Editor’s Note: This was originally published for FANGORIA on August 13, 2004, and we’re proud to share it as part of The Gingold Files.


I don’t know about anyone else, but when I go to a movie called Alien vs. Predator (or AVP, as these brand-name-fixated days have dictated), I wanna see Aliens vs. Predators. I wanna see the extraterrestrial enemies have at each other in scene after scene, with a constantly escalating level of intensity, the more sophisticated Predators strategizing against their animalistic foes and a real sense of the stakes involved. What Paul W.S. Anderson has written and directed (and which Fox has released without benefit of press previews), amazingly, skimps on its own selling point. There are perhaps 10 minutes of Alien-vs.-Predator action in the 88 minutes of actual movie (plus a little over 12 minutes of end credits), and while several pretty cool moments are contained therein, the question becomes: Given today’s ticket prices, will fans feel they’ve gotten their money’s worth paying about a dollar a minute to see this stuff?

Anderson’s approach of holding off on revealing the creatures to build mystery until about the halfway point would be laudable under other circumstances, but it’s hard to imagine anyone attending this movie without having seen at least a couple of its predecessors. His challenge was to show us something surprising or new about these monsters, and his best invention is the ancient pyramid, buried beneath the Antarctic ice and visited by a scientific team, where the action takes place. Designed as a proving ground for young Predators, it contains constantly shifting walls and passageways, and a captive Alien Queen that is revived from cryostasis to lay eggs which will hatch new xenomorphs for the warriors to battle, delivered by conveyor system into a spawning chamber to which human hosts are lured every 100 years.

The mechanics of the pyramid are, in fact, more interesting than the mechanics of the plot. After a couple of elaborate opening scenes that are designed to introduce the lead characters but mostly give the impression of being unnecessarily expensive, the investigating team is gathered together by scientific industrialist Charles Bishop Weyland (Lance Henriksen). Weyland’s organization, as those familiar with the Alien mythology can recognize, will go on to become the infamous Company determined to capture an Alien no matter what the human cost, and the man himself will be the model for the Bishop android played by Henriksen in the second and third entries. Yet there are no hints of any of this in Anderson’s story, and Henriksen is criminally underused—given a couple of monologues about his ambition, then resigned to wheezing (Weyland is dying, which should build more compassion for his character than it does) before he’s dispatched way too early.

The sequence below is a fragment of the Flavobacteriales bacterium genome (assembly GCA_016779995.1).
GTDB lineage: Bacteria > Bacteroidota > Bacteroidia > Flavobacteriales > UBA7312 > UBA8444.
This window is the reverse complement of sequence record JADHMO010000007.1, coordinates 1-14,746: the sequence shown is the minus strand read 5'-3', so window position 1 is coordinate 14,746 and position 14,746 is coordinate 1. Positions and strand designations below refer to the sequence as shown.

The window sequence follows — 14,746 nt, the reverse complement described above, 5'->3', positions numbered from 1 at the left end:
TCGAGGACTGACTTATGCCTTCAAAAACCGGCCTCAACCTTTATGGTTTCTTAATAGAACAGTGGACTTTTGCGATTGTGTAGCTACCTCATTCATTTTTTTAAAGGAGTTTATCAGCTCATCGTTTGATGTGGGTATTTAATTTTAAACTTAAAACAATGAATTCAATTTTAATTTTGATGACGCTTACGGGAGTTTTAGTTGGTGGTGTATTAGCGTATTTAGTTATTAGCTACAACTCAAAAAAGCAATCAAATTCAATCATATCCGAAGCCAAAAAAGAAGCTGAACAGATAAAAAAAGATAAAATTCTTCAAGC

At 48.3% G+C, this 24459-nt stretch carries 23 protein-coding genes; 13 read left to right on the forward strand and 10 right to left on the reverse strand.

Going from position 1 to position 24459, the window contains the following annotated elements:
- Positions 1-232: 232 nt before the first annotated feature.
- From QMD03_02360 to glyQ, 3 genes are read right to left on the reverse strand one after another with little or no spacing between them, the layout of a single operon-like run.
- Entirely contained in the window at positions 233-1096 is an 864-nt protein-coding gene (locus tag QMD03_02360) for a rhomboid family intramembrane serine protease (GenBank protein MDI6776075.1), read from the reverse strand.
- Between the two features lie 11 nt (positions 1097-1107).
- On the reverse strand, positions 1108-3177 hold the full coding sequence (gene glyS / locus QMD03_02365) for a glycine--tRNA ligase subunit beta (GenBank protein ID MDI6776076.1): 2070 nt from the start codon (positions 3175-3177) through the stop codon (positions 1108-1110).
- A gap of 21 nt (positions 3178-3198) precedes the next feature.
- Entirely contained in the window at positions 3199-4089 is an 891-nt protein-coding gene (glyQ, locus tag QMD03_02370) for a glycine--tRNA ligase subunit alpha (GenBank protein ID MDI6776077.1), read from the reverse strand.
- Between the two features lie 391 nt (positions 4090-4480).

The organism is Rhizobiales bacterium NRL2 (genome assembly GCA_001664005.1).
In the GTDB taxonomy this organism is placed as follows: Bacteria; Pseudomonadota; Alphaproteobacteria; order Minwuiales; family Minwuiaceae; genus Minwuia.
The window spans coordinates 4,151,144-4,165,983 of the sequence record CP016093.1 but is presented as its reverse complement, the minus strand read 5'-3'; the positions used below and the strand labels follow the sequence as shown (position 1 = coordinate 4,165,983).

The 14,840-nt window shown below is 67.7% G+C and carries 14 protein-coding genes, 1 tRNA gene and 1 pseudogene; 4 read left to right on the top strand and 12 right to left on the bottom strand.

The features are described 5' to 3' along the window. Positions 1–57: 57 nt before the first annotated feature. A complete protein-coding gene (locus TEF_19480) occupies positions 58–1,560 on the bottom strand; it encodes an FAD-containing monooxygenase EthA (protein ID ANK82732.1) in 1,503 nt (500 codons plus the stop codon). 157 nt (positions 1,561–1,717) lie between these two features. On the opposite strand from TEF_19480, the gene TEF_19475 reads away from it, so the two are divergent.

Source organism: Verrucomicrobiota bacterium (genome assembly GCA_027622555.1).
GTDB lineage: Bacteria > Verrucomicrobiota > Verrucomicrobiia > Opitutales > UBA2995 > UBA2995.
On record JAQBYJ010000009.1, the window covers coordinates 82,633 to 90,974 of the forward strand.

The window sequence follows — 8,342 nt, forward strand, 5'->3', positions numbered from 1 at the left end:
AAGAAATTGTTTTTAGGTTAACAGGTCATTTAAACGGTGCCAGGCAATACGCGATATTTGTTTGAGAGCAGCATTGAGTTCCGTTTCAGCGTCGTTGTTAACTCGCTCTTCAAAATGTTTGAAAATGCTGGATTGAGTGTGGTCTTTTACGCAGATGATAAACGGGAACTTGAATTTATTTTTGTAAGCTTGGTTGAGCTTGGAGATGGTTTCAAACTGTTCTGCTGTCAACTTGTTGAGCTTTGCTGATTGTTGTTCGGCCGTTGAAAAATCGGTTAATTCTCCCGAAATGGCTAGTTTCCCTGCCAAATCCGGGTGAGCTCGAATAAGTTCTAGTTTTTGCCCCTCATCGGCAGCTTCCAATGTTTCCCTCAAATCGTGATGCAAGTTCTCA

The other principals don’t do much to compensate. Sanaa Lathan’s expert climber Lex is supposed to fill in the Sigourney Weaver category, but the role as written is so colorless that she engenders little of that rooting interest. Archaeologist Sebastian (Raoul Bova) is mostly on hand to translate hieroglyphics found inside the pyramid and thus provide the necessary exposition. The rest of the crew are barely defined and pretty unexciting—this ensemble desperately needs a shot of the juice provided by Bill Paxton and Jenette Goldstein in Aliens—and their inevitable deaths are handled in such a rushed, offhanded manner that by the time there are only two survivors left, you’ve hardly noticed the rest of the group have died. Up until then, they’re left to skulk around dimly lit (and murkily photographed) corridors with big flashlights, getting leaped on by facehuggers and adhered to walls or pierced by Predator lances.

Sigh. Been there, seen that. The only excitement comes with the confrontations between the creatures themselves, and those scenes, it must be said, are pretty well-done. Anderson knows how to sell these moments, giving the audience a rush as the monsters claw and slash and Predator steel meets Alien acid blood. Best of all is a flashback in which thousands of Aliens swarm the pyramid as the Predators fight them off, a sequence boasting an epic imagination and energy the rest of the movie sorely needs. The fact that, by default, the Predators are the good guys in this battle leads to a moderately interesting plot turn in the final act, but the climactic action, while well-staged, is essentially a rehash of the finale of Aliens without half the fire.

Much has been made of the fact that this merging of two previously R-rated franchises is rated PG-13, but watching the film, it’s not explicit gore that’s missed; the violence doesn’t seem noticeably watered down, and plenty of Predator and Alien blood is spilled. What’s lacking is a sense of taking these film series a new step further, into heretofore unexplored territory. The bottom line is that there’s little here that Alien and Predator fans haven’t already seen (there’s also an early setpiece that’s far too reminiscent of John Carpenter’s The Thing), and the humans do almost nothing to command interest when the extraterrestrials are offscreen. Alien vs. Predator should have been the be-all and end-all merging of the franchises, but winds up feeling like the coming attractions for the real movie yet to be made.

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